Ozone machines and the FDA by Code of Federal Regulations

Code of Federal Regulations
(Title 21, Volume 8) (Revised as of April 1, 2002)
Sec. 801.415 Maximum acceptable level of ozone.
(a) Ozone is a toxic gas with no known useful medical application in specific, adjunctive, or preventive therapy. In order for ozone to be effective as a germicide, it must be present in a concentration far greater than that which can be safely tolerated by man and animals.

(b) Although undesirable physiological effects on the central nervous system, heart, and vision have been reported, the predominant physiological effect of ozone is primary irritation of the mucous membranes. Inhalation of ozone can cause sufficient irritation to the lungs to result in pulmonary edema. The onset of pulmonary edema is usually delayed for some hours after exposure; thus, symptomatic response is not a reliable warning of exposure to toxic concentrations of ozone. Since olfactory fatigue develops readily, the odor of ozone is not a reliable index of atmospheric ozone concentration.
(c) A number of devices currently on the market generate ozone by design or as a byproduct. Since exposure to ozone above a certain concentration can be injurious to health, any such device will be considered adulterated and/or misbranded within the meaning of sections 501 and 502 of the act if it is used or intended for use under the following conditions:

(1) In such a manner that it generates ozone at a level in excess of 0.05 part per million by volume of air circulating through the device or causes an accumulation of ozone in excess of 0.05 part per million by volume of air (when measured under standard conditions at 25 (deg) C (77 (deg)F) and 760 millimeters of mercury) in the atmosphere of enclosed space intended to be occupied by people for extended periods of time, e.g., houses, apartments, hospitals, and offices. This applies to any such device, whether portable or permanent or part of any system, which generates ozone by design or as an inadvertent or incidental product.
(2) To generate ozone and release it into the atmosphere in hospitals or other establishments occupied by the ill or infirm.
(3) To generate ozone and release it into the atmosphere and does not indicate in its labeling the maximum acceptable concentration of ozone which may be generated (not to exceed 0.05 part per million by volume of air circulating through the device) as established herein and the smallest area in which such device can be used so as not to produce an ozone accumulation in excess of 0.05 part per million.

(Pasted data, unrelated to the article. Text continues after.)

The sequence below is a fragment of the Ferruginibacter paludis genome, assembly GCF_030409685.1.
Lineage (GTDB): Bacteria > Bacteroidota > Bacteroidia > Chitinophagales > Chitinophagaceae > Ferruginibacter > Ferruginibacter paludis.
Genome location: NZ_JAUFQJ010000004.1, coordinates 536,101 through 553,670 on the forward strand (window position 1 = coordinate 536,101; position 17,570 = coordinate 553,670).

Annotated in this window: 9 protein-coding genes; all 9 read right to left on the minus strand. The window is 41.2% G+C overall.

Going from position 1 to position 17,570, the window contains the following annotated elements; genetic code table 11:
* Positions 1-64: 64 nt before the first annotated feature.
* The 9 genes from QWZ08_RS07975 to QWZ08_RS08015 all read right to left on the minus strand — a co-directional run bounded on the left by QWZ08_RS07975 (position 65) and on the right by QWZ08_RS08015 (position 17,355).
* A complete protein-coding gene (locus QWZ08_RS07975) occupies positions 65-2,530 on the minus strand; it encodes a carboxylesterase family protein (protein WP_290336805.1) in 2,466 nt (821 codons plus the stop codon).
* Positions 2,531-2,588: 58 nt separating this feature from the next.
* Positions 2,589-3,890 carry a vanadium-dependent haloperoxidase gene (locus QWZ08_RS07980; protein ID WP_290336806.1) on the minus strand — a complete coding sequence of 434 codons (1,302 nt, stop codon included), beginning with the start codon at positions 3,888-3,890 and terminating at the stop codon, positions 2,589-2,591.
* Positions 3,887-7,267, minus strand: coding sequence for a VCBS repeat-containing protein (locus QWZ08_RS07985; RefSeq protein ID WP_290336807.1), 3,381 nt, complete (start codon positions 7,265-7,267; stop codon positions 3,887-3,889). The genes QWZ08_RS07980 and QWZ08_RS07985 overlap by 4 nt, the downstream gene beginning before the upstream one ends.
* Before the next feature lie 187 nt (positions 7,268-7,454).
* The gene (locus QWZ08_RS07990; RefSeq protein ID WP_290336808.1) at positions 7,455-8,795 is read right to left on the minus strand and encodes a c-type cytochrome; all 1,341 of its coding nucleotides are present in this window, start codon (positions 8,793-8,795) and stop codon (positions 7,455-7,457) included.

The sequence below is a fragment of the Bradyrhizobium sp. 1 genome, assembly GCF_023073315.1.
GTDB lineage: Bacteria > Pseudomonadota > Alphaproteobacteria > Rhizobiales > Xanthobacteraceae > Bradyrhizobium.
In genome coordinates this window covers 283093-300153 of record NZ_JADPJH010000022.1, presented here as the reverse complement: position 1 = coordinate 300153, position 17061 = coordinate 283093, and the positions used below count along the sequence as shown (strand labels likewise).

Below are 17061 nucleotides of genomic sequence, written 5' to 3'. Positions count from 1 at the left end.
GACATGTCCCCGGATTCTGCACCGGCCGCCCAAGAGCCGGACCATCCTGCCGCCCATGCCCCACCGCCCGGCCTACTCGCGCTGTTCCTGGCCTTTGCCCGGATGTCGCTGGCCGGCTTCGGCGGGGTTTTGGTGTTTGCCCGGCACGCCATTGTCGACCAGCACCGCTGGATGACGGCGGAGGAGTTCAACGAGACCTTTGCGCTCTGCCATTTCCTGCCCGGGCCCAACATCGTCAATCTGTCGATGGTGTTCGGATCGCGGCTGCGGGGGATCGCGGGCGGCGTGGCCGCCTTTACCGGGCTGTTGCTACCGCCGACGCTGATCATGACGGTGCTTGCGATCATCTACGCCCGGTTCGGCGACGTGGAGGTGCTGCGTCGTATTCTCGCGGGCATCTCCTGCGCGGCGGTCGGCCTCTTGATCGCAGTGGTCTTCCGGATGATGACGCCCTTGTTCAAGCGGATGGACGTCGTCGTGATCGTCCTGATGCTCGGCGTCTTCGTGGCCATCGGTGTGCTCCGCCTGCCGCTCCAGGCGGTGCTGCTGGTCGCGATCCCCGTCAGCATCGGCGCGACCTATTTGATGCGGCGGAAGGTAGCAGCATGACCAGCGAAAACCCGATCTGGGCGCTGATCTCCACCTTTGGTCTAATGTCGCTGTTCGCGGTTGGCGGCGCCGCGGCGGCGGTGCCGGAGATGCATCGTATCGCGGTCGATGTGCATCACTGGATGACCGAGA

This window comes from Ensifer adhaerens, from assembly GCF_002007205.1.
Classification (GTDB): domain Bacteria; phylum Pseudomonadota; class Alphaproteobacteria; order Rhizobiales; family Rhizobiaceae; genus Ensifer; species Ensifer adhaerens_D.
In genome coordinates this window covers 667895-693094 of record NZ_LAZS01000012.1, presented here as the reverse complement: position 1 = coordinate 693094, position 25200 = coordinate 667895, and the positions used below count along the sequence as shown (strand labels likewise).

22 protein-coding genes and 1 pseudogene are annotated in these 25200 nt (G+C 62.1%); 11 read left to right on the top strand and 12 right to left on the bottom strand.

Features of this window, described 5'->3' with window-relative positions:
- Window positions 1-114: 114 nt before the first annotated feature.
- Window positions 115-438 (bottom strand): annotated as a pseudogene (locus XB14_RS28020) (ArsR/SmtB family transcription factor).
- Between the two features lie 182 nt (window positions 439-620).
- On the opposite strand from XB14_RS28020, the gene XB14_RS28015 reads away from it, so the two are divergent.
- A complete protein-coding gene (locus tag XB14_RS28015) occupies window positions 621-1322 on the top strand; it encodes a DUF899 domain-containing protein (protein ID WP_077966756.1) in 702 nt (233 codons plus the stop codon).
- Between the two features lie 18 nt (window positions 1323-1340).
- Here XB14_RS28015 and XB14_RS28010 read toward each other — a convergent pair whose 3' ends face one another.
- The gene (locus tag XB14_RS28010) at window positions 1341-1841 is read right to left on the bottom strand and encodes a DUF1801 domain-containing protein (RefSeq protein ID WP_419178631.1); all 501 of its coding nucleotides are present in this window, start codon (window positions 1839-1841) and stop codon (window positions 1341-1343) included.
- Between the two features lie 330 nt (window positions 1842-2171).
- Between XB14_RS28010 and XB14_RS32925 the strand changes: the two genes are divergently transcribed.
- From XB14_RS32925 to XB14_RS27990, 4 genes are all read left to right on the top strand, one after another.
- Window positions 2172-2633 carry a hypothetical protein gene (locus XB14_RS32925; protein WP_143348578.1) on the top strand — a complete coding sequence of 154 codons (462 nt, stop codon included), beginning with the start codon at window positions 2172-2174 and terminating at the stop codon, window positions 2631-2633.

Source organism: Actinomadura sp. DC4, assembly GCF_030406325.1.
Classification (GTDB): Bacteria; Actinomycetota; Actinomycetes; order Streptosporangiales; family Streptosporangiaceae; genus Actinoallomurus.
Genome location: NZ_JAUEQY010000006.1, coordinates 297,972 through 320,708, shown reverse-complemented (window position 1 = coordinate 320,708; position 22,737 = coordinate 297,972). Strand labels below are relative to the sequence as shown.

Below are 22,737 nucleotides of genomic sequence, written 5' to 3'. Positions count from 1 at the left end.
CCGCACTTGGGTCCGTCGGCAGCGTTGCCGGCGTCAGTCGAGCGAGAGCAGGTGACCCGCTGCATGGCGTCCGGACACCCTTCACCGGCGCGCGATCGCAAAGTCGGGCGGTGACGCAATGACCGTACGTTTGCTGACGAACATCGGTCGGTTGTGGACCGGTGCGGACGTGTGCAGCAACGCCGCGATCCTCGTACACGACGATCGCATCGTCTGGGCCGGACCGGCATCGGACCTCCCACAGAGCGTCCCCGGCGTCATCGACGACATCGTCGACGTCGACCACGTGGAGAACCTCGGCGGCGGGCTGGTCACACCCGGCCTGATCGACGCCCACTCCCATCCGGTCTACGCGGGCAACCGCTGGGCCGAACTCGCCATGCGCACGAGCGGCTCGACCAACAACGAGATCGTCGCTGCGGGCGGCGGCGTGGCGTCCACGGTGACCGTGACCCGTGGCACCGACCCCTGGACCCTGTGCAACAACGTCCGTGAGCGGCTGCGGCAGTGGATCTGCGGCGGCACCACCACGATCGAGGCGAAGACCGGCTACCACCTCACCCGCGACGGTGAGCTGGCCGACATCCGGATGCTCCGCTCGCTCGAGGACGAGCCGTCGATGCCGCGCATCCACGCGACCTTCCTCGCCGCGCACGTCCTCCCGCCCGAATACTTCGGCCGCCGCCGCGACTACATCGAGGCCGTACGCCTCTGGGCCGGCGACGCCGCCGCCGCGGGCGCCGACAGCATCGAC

(4) In any medical condition for which there is no proof of safety and effectiveness.
(5) To generate ozone at a level less than 0.05 part per million by volume of air circulating through the device and it is labeled for use as a germicide or deodorizer.
(d) This section does not affect the present threshold limit value of 0.10 part per million (0.2 milligram per cubic meter) of ozone exposure for an 8-hour-day exposure of industrial workers as recommended by the American Conference of Governmental Industrial Hygienists.
(e) The method and apparatus specified in 40 CFR part 50, or any other equally sensitive and accurate method, may be employed in measuring ozone pursuant to this section.
FTC 1998.
While the filter's efficiency is a factor in assessing the effectiveness of an air purifier in particulate removal, this figure overstates the actual effectiveness of the air purifier in removing pollutants from the air in a user's environment. The actual effectiveness of an air purifier depends on a variety of factors including, the amount of air that the air purifier processes, the nature of the pollutant, and the rate at which the pollutant is being introduced into the environment.

Additionally, there is no guarantee that an individual who suffers from allergies or other respiratory problems will derive a discernible reduction in symptoms through the use of these or other air purifiers. Whether individuals will derive such relief depends on many variables, including the source and severity of their allergies, whether the allergens at issue tend to remain airborne, the rate at which the allergens are emitted into their homes or offices, and other environmental factors.